As most of you know Sophia has a feeding tube and always has. After Sophia was born, the doctors realized that she had a blockage where her stomach and her intestines meet, called a duodenal atresia. She had to have surgery to repair the blockage so that she could eat, and so that her food would have a place to go after it got into her tummy. Sophia wasn't able to eat at all for the first few days after she was born, there was no where for her food to go. It wasn't until she was about 4 days old that she was ever given anything, and because Sophia had such a poor suck/swallow she was given a NG tube (a tube that is inserted down the nose into the stomach) to get nutrition. And so our feeding tube journey began........
After about 4 months of dealing with the NG tube, and having to replace it down her nose every week and having all the pesky tape glued to her cute little face, we decided it was time for a g-tube. Plus, we knew that oral feedings were a LONG time away for us, and we were ready to get something more convenient. A gastrostomy tube, or G-tube, is a tube inserted through the abdomen that delivers nutrition directly to the stomach. It's a way to make sure that kids with trouble eating get the fluid and calories they need to grow. A gastrostomy is a common procedure that takes only about 30-45 minutes. After spending 1-2 days in the hospital, kids who have had a gastrostomy can get back to their normal activities fairly quickly after the incision has healed.
Not all children with Down syndrome have feeding tubes. There are a lot of children who eat very well and never have any feeding problems or at least never require a tube to help them get nutrition. But there are children, who DO NOT have Down syndrome who do need a feeding tube. Common conditions that might require a child to need a G-tube include: congenital (present from birth) abnormalities of the mouth, esophagus, stomach, or intestines; sucking and swallowing disorders, which are often related to prematurity, brain injury, developmental delay, or certain neuromuscular condtitions; failure to thrive, which is a general diagnosis that refers to a child's inability to gain weight and grow appropriately; or extreme difficulty taking medications. Gastric tubes typically last for several months or longer before needing to be replaced and replacing a G-tube is easily done by a parent or health care provider without any surgical procedures. If and when the doctor decides that a child is able to take in enough nutrition by mouth, the G-tube or button, may be removed. Removal takes only minutes and is usually done in the office by the doctor or nurse. Once the button, or G-tube, is out a small hole will remain. It should be kept clean and covered with gauze until it closes on it's own. The scar that remains will be small.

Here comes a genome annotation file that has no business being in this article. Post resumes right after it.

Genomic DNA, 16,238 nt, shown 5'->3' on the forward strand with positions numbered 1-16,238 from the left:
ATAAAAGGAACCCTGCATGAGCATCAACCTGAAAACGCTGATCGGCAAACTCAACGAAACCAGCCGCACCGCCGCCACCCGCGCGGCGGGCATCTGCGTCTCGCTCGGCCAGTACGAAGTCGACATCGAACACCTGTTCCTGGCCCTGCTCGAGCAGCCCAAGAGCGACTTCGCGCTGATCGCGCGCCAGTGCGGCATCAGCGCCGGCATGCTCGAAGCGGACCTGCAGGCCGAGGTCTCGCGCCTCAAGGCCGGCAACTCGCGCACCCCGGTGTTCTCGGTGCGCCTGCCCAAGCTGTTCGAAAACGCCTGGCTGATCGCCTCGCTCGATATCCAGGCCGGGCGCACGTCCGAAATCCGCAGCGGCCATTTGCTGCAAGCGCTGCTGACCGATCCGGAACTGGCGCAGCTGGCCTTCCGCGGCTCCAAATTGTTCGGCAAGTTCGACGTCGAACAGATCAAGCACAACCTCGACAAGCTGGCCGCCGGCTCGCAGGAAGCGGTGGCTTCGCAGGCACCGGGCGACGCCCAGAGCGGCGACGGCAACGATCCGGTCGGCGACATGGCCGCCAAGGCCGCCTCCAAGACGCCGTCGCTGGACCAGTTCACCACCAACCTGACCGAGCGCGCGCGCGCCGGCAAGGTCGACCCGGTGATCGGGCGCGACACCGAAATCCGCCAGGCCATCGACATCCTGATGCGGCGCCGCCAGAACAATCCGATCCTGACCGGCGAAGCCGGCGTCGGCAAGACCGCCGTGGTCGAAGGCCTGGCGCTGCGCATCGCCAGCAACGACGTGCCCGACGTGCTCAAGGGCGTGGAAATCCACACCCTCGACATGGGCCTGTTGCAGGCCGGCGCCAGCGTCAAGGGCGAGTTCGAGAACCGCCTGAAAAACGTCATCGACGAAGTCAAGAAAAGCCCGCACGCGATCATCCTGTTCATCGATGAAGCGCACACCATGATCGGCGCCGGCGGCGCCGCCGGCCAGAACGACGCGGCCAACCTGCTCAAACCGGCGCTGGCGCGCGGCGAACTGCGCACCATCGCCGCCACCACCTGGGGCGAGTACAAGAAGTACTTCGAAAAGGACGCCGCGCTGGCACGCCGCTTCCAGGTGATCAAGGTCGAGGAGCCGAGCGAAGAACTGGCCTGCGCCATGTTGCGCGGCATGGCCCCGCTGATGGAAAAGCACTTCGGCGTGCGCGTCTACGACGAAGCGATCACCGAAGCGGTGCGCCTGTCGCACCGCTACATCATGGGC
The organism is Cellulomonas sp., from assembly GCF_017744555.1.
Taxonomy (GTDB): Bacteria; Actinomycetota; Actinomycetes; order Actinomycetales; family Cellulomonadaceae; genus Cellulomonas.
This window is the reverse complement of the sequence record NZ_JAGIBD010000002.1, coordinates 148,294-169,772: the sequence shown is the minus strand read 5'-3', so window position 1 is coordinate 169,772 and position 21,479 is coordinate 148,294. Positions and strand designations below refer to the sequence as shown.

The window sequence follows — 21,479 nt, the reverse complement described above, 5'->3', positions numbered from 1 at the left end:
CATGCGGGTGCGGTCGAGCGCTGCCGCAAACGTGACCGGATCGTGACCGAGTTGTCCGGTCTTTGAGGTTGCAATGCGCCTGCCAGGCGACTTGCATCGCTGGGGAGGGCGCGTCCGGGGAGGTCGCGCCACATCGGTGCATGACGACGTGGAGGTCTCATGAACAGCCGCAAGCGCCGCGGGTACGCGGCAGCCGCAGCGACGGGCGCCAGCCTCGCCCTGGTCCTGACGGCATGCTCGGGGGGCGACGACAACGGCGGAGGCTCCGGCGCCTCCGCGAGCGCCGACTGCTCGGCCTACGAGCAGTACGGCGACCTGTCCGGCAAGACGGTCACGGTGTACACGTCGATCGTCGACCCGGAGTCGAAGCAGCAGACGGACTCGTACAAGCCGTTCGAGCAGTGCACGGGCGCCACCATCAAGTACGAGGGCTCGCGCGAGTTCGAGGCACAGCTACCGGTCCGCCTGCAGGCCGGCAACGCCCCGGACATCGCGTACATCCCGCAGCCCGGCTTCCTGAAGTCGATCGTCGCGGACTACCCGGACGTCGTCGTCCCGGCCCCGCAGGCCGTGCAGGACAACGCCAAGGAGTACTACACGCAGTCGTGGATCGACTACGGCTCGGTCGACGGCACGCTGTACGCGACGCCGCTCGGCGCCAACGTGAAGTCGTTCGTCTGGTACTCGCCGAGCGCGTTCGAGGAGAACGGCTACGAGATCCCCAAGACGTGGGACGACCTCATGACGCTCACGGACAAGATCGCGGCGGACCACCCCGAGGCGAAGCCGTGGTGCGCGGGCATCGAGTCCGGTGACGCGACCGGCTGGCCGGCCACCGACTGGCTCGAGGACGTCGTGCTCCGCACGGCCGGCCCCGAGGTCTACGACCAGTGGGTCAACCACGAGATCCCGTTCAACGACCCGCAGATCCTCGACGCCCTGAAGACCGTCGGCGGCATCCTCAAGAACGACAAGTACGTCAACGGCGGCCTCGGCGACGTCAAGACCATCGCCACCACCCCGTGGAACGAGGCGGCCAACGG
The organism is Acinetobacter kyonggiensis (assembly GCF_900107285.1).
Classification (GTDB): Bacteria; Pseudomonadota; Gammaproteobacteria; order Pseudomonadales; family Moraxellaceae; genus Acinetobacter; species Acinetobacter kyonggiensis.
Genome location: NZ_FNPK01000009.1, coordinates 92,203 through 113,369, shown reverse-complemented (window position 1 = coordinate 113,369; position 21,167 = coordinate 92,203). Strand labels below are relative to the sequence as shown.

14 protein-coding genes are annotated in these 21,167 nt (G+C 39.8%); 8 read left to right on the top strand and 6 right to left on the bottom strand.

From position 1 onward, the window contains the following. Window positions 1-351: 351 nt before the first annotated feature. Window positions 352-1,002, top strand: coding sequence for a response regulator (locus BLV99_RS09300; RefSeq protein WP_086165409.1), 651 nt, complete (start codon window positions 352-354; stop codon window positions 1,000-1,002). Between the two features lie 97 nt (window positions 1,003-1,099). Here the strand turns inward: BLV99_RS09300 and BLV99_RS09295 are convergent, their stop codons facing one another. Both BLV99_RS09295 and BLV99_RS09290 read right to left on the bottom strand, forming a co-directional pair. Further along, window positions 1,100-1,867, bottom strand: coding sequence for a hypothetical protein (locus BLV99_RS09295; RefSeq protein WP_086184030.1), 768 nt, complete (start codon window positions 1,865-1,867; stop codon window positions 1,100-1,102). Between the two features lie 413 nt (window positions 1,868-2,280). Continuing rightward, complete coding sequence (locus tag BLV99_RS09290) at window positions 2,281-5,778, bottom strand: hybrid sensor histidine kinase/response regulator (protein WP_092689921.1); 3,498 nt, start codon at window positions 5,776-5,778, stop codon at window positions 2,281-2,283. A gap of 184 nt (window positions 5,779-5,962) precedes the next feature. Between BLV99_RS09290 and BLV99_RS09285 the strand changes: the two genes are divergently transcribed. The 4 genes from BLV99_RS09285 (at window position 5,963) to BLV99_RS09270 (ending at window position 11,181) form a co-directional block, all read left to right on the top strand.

It's a little strange to think that I'm not so sure I would know exactly what to do if you gave me a baby and bottle and expected me to feed that baby! :) It's been a long time since I fed a baby with a bottle or gave a baby cereal or baby food. As normal as feeding a baby with a bottle is for the majority of mothers, it's normal for me to feed a baby using a feeding tube. Of course it wasn't always so normal. It took some adjusting, which we do a lot when it comes to Sophia's eating. She has reflux, which used to be HORRIBLE, but isn't bad at all anymore (knock on wood!) And Sophia has always struggled with the amount of formula she was given. She needed more calories to grow, but her little tummy just couldn't handle the volume of formula that we would try to give her. Which led to more feedings during the day or LONG feedings in order to try and keep her food down. I remember at the beginning when we would have to feed Sophia for 2 1/2 hours and then let her "rest" for 1/2 hour and then start another 2 1/2 hour feed all over again! It's hard to get things accomplished when your baby is eating ALL THE TIME! But she worked through all of that, and now she eats 5 times a day; breakfast, lunch, "snack", dinner, and at bedtime and each feed lasts 20 minutes. Of course it's hard to get all of her needed calories in for the day through her G-tube AND work on oral feedings, because realistically she just isn't that hungry to want to eat, but it's a work in progress. I used to hate this whole feeding tube thing. It was hard for me to understand there for a while why Sophia couldn't just eat! But it's just not that easy. Low tone, which is common in children with Down syndrome, can make a lot of things very difficult for my little Sophia, that comes so darn easy for other kids! Of course I still get frustrated at times when it comes to her feeding struggles and having that darn button, but there are many times where I am so grateful for her feeding tube and I know that ultimately that precious little tube is what has made it possible for Sophia to be here today!
Sophia has shown such improvement with feeding. Most people can't see, but as her mother I know that she is moving in the right direction and I am very confident that we will get to that day where we will be sitting in the waiting room of our surgical doctor's office and anxtiously awaiting our name to be called to have that button taken out, once and for all!